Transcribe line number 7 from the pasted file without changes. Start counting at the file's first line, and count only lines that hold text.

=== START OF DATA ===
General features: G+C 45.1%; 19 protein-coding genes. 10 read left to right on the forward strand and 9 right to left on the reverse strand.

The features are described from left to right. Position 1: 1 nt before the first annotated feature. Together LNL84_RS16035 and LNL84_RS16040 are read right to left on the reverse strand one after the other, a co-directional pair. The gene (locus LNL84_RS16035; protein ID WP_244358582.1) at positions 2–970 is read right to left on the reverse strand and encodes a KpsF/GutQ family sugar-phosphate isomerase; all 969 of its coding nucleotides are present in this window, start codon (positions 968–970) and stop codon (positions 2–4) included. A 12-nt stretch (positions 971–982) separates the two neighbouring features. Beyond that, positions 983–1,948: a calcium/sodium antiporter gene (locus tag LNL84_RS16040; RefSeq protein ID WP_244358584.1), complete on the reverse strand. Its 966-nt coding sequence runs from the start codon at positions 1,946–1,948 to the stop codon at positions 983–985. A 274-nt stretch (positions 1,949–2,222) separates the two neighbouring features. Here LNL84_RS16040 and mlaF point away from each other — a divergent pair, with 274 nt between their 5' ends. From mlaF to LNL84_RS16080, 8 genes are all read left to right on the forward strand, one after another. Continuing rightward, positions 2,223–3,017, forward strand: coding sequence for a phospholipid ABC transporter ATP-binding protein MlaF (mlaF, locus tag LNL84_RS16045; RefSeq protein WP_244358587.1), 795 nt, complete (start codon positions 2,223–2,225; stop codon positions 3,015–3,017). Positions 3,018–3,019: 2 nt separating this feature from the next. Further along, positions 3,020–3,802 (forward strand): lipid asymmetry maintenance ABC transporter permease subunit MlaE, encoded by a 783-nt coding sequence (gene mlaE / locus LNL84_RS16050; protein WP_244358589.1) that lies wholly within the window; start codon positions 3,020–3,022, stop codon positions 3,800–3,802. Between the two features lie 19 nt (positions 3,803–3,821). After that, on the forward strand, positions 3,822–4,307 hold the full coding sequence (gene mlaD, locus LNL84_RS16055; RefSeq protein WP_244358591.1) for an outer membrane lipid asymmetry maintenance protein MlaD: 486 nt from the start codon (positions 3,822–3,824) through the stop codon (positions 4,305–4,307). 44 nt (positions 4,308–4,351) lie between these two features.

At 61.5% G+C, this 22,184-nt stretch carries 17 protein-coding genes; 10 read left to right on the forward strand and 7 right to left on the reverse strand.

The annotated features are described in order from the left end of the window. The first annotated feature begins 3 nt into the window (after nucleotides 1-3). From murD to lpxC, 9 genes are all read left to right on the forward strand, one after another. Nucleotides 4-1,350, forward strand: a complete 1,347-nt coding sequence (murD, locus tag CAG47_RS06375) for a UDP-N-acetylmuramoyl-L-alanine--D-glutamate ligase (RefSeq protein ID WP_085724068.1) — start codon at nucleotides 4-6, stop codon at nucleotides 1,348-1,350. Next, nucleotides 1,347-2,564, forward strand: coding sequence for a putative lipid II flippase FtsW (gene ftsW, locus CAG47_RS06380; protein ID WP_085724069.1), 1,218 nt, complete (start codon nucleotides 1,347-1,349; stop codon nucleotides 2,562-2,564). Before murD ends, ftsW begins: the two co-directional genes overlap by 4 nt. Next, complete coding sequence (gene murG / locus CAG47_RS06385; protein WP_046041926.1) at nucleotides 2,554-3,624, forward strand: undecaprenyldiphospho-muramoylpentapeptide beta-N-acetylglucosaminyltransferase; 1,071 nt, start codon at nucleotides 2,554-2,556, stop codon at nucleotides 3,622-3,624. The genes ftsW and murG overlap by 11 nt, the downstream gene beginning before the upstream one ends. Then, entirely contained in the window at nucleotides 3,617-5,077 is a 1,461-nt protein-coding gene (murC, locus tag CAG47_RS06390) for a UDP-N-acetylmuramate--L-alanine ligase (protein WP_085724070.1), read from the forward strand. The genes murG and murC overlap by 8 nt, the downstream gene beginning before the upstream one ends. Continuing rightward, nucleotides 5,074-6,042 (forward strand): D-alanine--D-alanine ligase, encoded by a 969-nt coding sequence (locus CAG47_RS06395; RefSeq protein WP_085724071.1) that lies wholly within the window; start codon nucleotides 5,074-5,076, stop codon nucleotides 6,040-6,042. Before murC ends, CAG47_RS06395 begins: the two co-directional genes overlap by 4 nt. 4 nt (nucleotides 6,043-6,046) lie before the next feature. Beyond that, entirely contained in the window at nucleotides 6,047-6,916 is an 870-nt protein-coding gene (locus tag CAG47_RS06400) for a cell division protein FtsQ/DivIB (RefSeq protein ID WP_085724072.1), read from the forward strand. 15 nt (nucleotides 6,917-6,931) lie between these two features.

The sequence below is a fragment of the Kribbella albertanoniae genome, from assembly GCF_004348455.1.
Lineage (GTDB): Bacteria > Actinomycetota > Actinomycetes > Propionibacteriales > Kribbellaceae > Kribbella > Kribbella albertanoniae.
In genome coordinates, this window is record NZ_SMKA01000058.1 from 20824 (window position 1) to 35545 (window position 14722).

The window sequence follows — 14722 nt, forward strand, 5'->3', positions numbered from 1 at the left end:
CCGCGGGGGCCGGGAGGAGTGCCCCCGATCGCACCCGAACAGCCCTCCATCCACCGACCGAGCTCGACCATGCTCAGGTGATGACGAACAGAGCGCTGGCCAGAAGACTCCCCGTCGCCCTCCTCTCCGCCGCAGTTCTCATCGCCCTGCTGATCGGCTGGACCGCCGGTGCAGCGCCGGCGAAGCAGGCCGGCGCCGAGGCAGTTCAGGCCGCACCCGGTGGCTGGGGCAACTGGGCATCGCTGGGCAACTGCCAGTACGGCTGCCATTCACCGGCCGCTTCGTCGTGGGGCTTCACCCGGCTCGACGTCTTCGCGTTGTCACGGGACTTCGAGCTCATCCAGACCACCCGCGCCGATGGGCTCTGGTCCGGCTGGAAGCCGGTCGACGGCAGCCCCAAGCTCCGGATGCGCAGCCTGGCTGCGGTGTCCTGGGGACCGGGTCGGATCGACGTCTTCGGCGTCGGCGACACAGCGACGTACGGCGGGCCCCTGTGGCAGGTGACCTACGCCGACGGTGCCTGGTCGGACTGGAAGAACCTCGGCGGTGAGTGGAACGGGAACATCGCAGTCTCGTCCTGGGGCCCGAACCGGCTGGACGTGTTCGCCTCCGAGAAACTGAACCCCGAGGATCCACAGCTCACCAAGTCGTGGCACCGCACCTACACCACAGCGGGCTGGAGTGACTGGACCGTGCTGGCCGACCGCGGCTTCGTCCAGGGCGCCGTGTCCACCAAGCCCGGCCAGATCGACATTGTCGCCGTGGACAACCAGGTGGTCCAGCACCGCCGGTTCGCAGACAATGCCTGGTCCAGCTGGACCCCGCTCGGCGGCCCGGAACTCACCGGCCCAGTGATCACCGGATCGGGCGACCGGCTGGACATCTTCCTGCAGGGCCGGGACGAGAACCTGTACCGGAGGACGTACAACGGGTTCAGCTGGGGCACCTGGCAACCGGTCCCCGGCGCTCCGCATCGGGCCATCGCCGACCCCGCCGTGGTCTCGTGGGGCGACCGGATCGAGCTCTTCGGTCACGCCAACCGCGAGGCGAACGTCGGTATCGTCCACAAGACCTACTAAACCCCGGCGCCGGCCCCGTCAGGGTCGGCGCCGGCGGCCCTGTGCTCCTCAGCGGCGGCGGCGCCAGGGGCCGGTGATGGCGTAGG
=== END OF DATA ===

In genome coordinates, this window is record NZ_SMKA01000058.1 from 20824 (window position 1) to 35545 (window position 14722).